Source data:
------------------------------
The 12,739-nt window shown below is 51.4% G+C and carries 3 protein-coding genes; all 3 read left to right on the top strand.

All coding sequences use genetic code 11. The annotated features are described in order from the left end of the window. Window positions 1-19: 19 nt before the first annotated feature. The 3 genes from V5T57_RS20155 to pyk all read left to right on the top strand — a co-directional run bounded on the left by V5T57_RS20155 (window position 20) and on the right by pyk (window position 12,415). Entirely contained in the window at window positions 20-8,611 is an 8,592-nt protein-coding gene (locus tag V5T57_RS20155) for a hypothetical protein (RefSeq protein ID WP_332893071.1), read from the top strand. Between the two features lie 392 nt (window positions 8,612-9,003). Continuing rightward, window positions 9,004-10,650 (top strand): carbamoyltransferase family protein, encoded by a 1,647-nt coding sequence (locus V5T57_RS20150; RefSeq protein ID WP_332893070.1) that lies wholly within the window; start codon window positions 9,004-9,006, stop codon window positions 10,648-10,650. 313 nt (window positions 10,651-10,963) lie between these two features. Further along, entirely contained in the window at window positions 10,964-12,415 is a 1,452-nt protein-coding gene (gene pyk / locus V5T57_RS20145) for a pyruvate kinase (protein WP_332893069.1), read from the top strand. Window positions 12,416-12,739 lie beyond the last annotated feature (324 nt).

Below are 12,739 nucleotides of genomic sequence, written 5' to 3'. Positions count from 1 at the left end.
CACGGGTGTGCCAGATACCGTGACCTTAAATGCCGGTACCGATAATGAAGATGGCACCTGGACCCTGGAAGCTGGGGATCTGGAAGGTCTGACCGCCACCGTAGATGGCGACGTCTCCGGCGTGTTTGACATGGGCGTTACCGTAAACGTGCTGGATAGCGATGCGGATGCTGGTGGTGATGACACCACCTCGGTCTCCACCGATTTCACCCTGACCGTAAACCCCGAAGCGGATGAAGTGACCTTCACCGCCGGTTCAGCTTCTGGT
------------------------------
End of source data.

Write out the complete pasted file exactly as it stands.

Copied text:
The 12,739-nt window shown below is 51.4% G+C and carries 3 protein-coding genes; all 3 read left to right on the top strand.

All coding sequences use genetic code 11. The annotated features are described in order from the left end of the window. Window positions 1-19: 19 nt before the first annotated feature. The 3 genes from V5T57_RS20155 to pyk all read left to right on the top strand — a co-directional run bounded on the left by V5T57_RS20155 (window position 20) and on the right by pyk (window position 12,415). Entirely contained in the window at window positions 20-8,611 is an 8,592-nt protein-coding gene (locus tag V5T57_RS20155) for a hypothetical protein (RefSeq protein ID WP_332893071.1), read from the top strand. Between the two features lie 392 nt (window positions 8,612-9,003). Continuing rightward, window positions 9,004-10,650 (top strand): carbamoyltransferase family protein, encoded by a 1,647-nt coding sequence (locus V5T57_RS20150; RefSeq protein ID WP_332893070.1) that lies wholly within the window; start codon window positions 9,004-9,006, stop codon window positions 10,648-10,650. 313 nt (window positions 10,651-10,963) lie between these two features. Further along, entirely contained in the window at window positions 10,964-12,415 is a 1,452-nt protein-coding gene (gene pyk / locus V5T57_RS20145) for a pyruvate kinase (protein WP_332893069.1), read from the top strand. Window positions 12,416-12,739 lie beyond the last annotated feature (324 nt).

Below are 12,739 nucleotides of genomic sequence, written 5' to 3'. Positions count from 1 at the left end.
CACGGGTGTGCCAGATACCGTGACCTTAAATGCCGGTACCGATAATGAAGATGGCACCTGGACCCTGGAAGCTGGGGATCTGGAAGGTCTGACCGCCACCGTAGATGGCGACGTCTCCGGCGTGTTTGACATGGGCGTTACCGTAAACGTGCTGGATAGCGATGCGGATGCTGGTGGTGATGACACCACCTCGGTCTCCACCGATTTCACCCTGACCGTAAACCCCGAAGCGGATGAAGTGACCTTCACCGCCGGTTCAGCTTCTGGT